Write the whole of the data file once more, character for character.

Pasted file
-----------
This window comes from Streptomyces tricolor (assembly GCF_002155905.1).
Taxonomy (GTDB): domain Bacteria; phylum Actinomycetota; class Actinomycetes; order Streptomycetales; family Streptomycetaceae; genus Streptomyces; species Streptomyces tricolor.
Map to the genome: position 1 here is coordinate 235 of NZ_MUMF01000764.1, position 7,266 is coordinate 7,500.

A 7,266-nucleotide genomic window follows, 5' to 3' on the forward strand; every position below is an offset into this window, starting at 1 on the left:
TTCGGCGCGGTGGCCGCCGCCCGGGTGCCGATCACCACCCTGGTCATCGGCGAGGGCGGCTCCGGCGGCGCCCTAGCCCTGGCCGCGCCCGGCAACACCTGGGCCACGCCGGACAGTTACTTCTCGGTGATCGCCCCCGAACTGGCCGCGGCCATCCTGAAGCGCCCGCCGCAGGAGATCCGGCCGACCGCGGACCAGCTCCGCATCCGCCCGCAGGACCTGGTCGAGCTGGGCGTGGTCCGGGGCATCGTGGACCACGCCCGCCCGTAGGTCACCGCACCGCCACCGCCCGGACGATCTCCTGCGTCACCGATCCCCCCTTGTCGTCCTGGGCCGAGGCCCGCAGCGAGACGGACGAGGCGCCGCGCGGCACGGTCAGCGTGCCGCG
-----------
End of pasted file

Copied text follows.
This window comes from Streptomyces tricolor (assembly GCF_002155905.1).
Taxonomy (GTDB): domain Bacteria; phylum Actinomycetota; class Actinomycetes; order Streptomycetales; family Streptomycetaceae; genus Streptomyces; species Streptomyces tricolor.
Map to the genome: position 1 here is coordinate 235 of NZ_MUMF01000764.1, position 7,266 is coordinate 7,500.

A 7,266-nucleotide genomic window follows, 5' to 3' on the forward strand; every position below is an offset into this window, starting at 1 on the left:
TTCGGCGCGGTGGCCGCCGCCCGGGTGCCGATCACCACCCTGGTCATCGGCGAGGGCGGCTCCGGCGGCGCCCTAGCCCTGGCCGCGCCCGGCAACACCTGGGCCACGCCGGACAGTTACTTCTCGGTGATCGCCCCCGAACTGGCCGCGGCCATCCTGAAGCGCCCGCCGCAGGAGATCCGGCCGACCGCGGACCAGCTCCGCATCCGCCCGCAGGACCTGGTCGAGCTGGGCGTGGTCCGGGGCATCGTGGACCACGCCCGCCCGTAGGTCACCGCACCGCCACCGCCCGGACGATCTCCTGCGTCACCGATCCCCCCTTGTCGTCCTGGGCCGAGGCCCGCAGCGAGACGGACGAGGCGCCGCGCGGCACGGTCAGCGTGCCGCG